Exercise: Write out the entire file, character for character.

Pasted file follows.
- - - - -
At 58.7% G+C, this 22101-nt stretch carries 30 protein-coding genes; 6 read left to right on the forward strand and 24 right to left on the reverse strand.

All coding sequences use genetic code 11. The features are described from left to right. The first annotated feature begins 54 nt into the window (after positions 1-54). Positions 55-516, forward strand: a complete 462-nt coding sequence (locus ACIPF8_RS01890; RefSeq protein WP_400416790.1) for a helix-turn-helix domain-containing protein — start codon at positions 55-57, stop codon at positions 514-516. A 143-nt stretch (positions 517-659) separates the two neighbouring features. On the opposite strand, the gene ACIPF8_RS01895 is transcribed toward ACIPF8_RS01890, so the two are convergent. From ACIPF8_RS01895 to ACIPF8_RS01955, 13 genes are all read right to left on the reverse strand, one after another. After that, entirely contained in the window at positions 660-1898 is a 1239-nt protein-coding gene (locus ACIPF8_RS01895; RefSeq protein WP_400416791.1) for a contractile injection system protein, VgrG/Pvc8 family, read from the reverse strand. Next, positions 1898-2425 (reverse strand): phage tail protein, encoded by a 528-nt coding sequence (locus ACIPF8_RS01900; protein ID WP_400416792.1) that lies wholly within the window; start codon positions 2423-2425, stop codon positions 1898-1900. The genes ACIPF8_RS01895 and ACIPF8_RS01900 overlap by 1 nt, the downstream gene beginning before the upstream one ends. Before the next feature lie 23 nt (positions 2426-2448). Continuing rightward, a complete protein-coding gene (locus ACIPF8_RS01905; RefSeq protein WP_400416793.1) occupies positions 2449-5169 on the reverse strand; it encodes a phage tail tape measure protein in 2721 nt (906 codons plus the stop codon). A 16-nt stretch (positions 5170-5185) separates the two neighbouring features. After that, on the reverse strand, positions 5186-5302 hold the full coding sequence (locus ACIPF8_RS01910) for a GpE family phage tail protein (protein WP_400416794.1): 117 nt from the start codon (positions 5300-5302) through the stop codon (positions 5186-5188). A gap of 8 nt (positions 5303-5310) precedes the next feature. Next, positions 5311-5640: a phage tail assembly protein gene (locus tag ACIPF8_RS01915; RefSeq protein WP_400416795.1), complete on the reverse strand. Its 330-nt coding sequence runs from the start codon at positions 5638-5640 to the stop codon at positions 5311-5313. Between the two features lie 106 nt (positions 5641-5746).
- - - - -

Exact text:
At 58.7% G+C, this 22101-nt stretch carries 30 protein-coding genes; 6 read left to right on the forward strand and 24 right to left on the reverse strand.

All coding sequences use genetic code 11. The features are described from left to right. The first annotated feature begins 54 nt into the window (after positions 1-54). Positions 55-516, forward strand: a complete 462-nt coding sequence (locus ACIPF8_RS01890; RefSeq protein WP_400416790.1) for a helix-turn-helix domain-containing protein — start codon at positions 55-57, stop codon at positions 514-516. A 143-nt stretch (positions 517-659) separates the two neighbouring features. On the opposite strand, the gene ACIPF8_RS01895 is transcribed toward ACIPF8_RS01890, so the two are convergent. From ACIPF8_RS01895 to ACIPF8_RS01955, 13 genes are all read right to left on the reverse strand, one after another. After that, entirely contained in the window at positions 660-1898 is a 1239-nt protein-coding gene (locus ACIPF8_RS01895; RefSeq protein WP_400416791.1) for a contractile injection system protein, VgrG/Pvc8 family, read from the reverse strand. Next, positions 1898-2425 (reverse strand): phage tail protein, encoded by a 528-nt coding sequence (locus ACIPF8_RS01900; protein ID WP_400416792.1) that lies wholly within the window; start codon positions 2423-2425, stop codon positions 1898-1900. The genes ACIPF8_RS01895 and ACIPF8_RS01900 overlap by 1 nt, the downstream gene beginning before the upstream one ends. Before the next feature lie 23 nt (positions 2426-2448). Continuing rightward, a complete protein-coding gene (locus ACIPF8_RS01905; RefSeq protein WP_400416793.1) occupies positions 2449-5169 on the reverse strand; it encodes a phage tail tape measure protein in 2721 nt (906 codons plus the stop codon). A 16-nt stretch (positions 5170-5185) separates the two neighbouring features. After that, on the reverse strand, positions 5186-5302 hold the full coding sequence (locus ACIPF8_RS01910) for a GpE family phage tail protein (protein WP_400416794.1): 117 nt from the start codon (positions 5300-5302) through the stop codon (positions 5186-5188). A gap of 8 nt (positions 5303-5310) precedes the next feature. Next, positions 5311-5640: a phage tail assembly protein gene (locus tag ACIPF8_RS01915; RefSeq protein WP_400416795.1), complete on the reverse strand. Its 330-nt coding sequence runs from the start codon at positions 5638-5640 to the stop codon at positions 5311-5313. Between the two features lie 106 nt (positions 5641-5746).